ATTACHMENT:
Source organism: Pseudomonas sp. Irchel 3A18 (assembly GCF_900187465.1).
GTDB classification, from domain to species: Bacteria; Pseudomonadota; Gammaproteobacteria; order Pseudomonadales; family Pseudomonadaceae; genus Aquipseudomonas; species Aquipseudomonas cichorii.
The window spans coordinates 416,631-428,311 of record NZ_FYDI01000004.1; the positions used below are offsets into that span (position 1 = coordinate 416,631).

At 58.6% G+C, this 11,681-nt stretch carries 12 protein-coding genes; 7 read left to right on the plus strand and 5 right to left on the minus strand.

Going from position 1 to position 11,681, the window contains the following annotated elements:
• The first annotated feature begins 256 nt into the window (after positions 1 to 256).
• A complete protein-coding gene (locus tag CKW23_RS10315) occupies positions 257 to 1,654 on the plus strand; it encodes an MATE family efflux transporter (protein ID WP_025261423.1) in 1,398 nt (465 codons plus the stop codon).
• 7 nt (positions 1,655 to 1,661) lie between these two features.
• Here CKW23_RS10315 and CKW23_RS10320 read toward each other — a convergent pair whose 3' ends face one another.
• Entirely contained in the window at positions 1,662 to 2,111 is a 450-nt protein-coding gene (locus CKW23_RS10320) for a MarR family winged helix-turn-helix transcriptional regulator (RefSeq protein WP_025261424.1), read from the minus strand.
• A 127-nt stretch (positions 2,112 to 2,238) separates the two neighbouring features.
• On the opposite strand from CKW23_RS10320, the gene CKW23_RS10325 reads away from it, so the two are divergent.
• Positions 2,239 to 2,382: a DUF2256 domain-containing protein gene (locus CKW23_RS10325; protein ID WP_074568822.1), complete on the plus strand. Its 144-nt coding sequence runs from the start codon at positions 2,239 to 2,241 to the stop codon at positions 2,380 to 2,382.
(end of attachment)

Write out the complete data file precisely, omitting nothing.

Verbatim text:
Source organism: Pseudomonas sp. Irchel 3A18 (assembly GCF_900187465.1).
GTDB classification, from domain to species: Bacteria; Pseudomonadota; Gammaproteobacteria; order Pseudomonadales; family Pseudomonadaceae; genus Aquipseudomonas; species Aquipseudomonas cichorii.
The window spans coordinates 416,631-428,311 of record NZ_FYDI01000004.1; the positions used below are offsets into that span (position 1 = coordinate 416,631).

At 58.6% G+C, this 11,681-nt stretch carries 12 protein-coding genes; 7 read left to right on the plus strand and 5 right to left on the minus strand.

Going from position 1 to position 11,681, the window contains the following annotated elements:
• The first annotated feature begins 256 nt into the window (after positions 1 to 256).
• A complete protein-coding gene (locus tag CKW23_RS10315) occupies positions 257 to 1,654 on the plus strand; it encodes an MATE family efflux transporter (protein ID WP_025261423.1) in 1,398 nt (465 codons plus the stop codon).
• 7 nt (positions 1,655 to 1,661) lie between these two features.
• Here CKW23_RS10315 and CKW23_RS10320 read toward each other — a convergent pair whose 3' ends face one another.
• Entirely contained in the window at positions 1,662 to 2,111 is a 450-nt protein-coding gene (locus CKW23_RS10320) for a MarR family winged helix-turn-helix transcriptional regulator (RefSeq protein WP_025261424.1), read from the minus strand.
• A 127-nt stretch (positions 2,112 to 2,238) separates the two neighbouring features.
• On the opposite strand from CKW23_RS10320, the gene CKW23_RS10325 reads away from it, so the two are divergent.
• Positions 2,239 to 2,382: a DUF2256 domain-containing protein gene (locus CKW23_RS10325; protein ID WP_074568822.1), complete on the plus strand. Its 144-nt coding sequence runs from the start codon at positions 2,239 to 2,241 to the stop codon at positions 2,380 to 2,382.